Tag Archives: Folies Bergère

Paris, circa 1979, as experienced by young striptease artiste Anna Smith

In the last blog here, occasional Canadian correspondent Anna Smith, based in Vancouver, wrote about how A Migrant Trans Sex Worker’s Murder Has Set Off Protests Around the World.

The murder took place in Paris and, after reading it, I said to Anna: “You have lived everywhere… You must have lived in Paris at some point…”

This was her reply…


Anna Smith in Ealing, London, circa 1984 (Photograph by Tony Green)

I have not lived everywhere. But I did live in Paris for a couple of months when I was in my early twenties.

My trip there and accommodation was paid for by the Canadian government, because I had organised an exhibition of paintings at the Canadian Cultural Centre in Paris.

I supervised the hanging of the paintings.

The young workmen were very happy and friendly.

Although I was already a striptease artist, I felt lonely in Paris, where the only people I knew were the distinguished administrators at the Cultural Centre.

The Cultural Attaché took me and a couple of Canadian artists to dinner at an expensive restaurant, where I ordered skate because I had never tried it before. The skate arrived covered in white sauce and I didn’t enjoy it much.

I spent most of my days walking for miles across the city and visiting art galleries. It was November and the walking and the galleries were very enjoyable.

I visited a small theatre on the Left Bank, whose name I forget, which specialised in erotic performance. I did not see the show but inquired of the staff whether it was possible to work there. I was told yes, indeed I would be very welcome to work with them. As usual in those days, there was no mention of work permits.

Anna Smith, striptease artist. (Photograph circa 1979.)

They showed me inside the theatre. It had a nicely sized stage which could hold about a hundred people and everything was painted black. It was daytime and there were no performances until night time. There were strong nets high above the rows of seats and I was made to understand that the actors would be performing in the nets as well as on stage. It looked like fun.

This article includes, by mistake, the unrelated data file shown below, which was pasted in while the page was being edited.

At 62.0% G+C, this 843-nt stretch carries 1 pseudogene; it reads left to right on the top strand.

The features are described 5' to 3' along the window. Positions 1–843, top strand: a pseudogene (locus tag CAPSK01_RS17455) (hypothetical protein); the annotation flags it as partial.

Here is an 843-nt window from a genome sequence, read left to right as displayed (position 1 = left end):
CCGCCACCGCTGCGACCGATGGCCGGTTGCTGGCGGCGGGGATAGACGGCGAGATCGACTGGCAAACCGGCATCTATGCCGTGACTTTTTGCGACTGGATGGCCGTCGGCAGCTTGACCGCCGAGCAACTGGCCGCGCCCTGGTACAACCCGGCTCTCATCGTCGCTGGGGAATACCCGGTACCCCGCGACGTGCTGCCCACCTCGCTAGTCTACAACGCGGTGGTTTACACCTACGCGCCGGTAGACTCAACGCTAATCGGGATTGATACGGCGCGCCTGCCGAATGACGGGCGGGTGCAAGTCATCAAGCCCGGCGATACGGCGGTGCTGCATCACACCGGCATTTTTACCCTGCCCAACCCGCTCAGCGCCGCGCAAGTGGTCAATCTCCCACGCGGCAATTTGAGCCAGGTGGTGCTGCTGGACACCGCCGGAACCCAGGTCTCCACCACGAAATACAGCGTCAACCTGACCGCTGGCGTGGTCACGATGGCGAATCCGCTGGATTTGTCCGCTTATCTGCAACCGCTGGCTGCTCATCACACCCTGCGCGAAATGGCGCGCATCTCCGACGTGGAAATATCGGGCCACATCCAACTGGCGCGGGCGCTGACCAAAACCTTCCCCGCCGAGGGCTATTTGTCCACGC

I asked when could I start. 

They said I could start right away. 

But then they asked: I did understand that I would be doing a live sex act show, didn’t I? 

Ooops….

“I’m sorry,” I said. “I’m only a striptease artist…”

They looked at me sympathetically and kindly told me that I was very welcome to come back if I changed my mind.

The only other job I could possibly have done at the time was jello wresting (defined by the Urban Dictionary as “When women wrestle in a pit of jello – UK jelly – in their bikinis while a bunch of horny men sit by and watch.”)

But I was pretty snobby at the time and thought that was beneath my level of artistic excellence…

I would not mind trying it now though.. haha. 

I wonder if Lynn Ruth Miller would consider joining me….or maybe I could rent a sex robot, if she isn’t available…

Woman versus machine…hmmmm…

Josephine Baker, banana costume, 1927

When I was in Paris, I also visited The Folies Bergère – the haunt of one of my idols, Josephine Baker – and The Crazy Horse. 

The Folies Bergère were a disappointment, more like a light show than a human performance. The dancers’ costumes were illuminated with thousands of tiny lights which glowed in the dark when the lights on stage went out. I have seen more interesting displays of Christmas lights on houses in suburban Minneapolis. 

The Crazy Horse was slightly better. Although I had bought the least expensive ticket possible, the hostess seated me in the front row, likely because I was the only single woman in the house, young and dressed sexily.

The show was highly choreographed (as it still is) and I later wrote a critique for Canada’s national newspaper (the Globe and Mail), that “not one spontaneous wink” escaped from the performers.

I visited Paris a couple of times after that, when I was living in London. One time I went there with Sir Gideon Vein (Tony Green).

Sir Gideon Vein (Tony Green) & Anna Smith in London, 1984

We stayed at The Hotel Lima and in the daytime we performed in the plaza of The Pompidou Centre. We did a sort of burlesque style performance art piece. 

I was dressed in a black outfit, wrapped in flecked hat netting, my skirts trimmed with silver and violet spangles, like a nineteenth century ‘dame perdue’ and Sir Gideon Vein resembled Jack the Ripper, with his frock coat and usual blood-stained cravat. 

We played Death and the Maiden on a ghetto blaster and had a rubber knife with which we eventually stabbed each other to death. I remember slowly sprinkling corn flakes over Sir Gideon’s dying body…

We did not make very much money doing this, a small crowd gathered to watch and afterwards a kind man bought each of us a vanilla ice cream cone.

I remembered being mystified that a fat, dowdy middle aged French woman wearing ordinary clothes and playing a penny whistle badly was pulling in a small fortune in coins at the same time.

But now I realise that people must have felt sorry for her.

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